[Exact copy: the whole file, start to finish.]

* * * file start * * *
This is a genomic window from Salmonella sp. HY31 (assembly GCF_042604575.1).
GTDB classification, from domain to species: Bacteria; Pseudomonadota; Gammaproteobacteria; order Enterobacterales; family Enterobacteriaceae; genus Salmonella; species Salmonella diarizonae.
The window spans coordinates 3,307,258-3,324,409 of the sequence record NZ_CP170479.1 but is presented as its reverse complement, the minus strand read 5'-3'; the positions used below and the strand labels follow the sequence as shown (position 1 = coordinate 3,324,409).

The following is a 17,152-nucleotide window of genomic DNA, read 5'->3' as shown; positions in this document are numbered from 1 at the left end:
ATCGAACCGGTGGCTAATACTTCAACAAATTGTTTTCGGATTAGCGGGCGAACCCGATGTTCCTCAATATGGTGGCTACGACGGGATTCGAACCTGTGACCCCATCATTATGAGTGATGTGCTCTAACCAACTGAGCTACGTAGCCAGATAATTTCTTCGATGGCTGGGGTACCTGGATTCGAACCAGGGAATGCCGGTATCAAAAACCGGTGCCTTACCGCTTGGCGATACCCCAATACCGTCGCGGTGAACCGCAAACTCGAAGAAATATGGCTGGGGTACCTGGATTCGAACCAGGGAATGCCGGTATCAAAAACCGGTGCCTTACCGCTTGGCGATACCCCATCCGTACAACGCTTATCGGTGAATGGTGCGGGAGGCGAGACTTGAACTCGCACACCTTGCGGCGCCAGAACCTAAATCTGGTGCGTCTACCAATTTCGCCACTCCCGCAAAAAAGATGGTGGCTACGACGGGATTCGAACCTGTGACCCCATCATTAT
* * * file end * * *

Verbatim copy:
This is a genomic window from Salmonella sp. HY31 (assembly GCF_042604575.1).
GTDB classification, from domain to species: Bacteria; Pseudomonadota; Gammaproteobacteria; order Enterobacterales; family Enterobacteriaceae; genus Salmonella; species Salmonella diarizonae.
The window spans coordinates 3,307,258-3,324,409 of the sequence record NZ_CP170479.1 but is presented as its reverse complement, the minus strand read 5'-3'; the positions used below and the strand labels follow the sequence as shown (position 1 = coordinate 3,324,409).

The following is a 17,152-nucleotide window of genomic DNA, read 5'->3' as shown; positions in this document are numbered from 1 at the left end:
ATCGAACCGGTGGCTAATACTTCAACAAATTGTTTTCGGATTAGCGGGCGAACCCGATGTTCCTCAATATGGTGGCTACGACGGGATTCGAACCTGTGACCCCATCATTATGAGTGATGTGCTCTAACCAACTGAGCTACGTAGCCAGATAATTTCTTCGATGGCTGGGGTACCTGGATTCGAACCAGGGAATGCCGGTATCAAAAACCGGTGCCTTACCGCTTGGCGATACCCCAATACCGTCGCGGTGAACCGCAAACTCGAAGAAATATGGCTGGGGTACCTGGATTCGAACCAGGGAATGCCGGTATCAAAAACCGGTGCCTTACCGCTTGGCGATACCCCATCCGTACAACGCTTATCGGTGAATGGTGCGGGAGGCGAGACTTGAACTCGCACACCTTGCGGCGCCAGAACCTAAATCTGGTGCGTCTACCAATTTCGCCACTCCCGCAAAAAAGATGGTGGCTACGACGGGATTCGAACCTGTGACCCCATCATTAT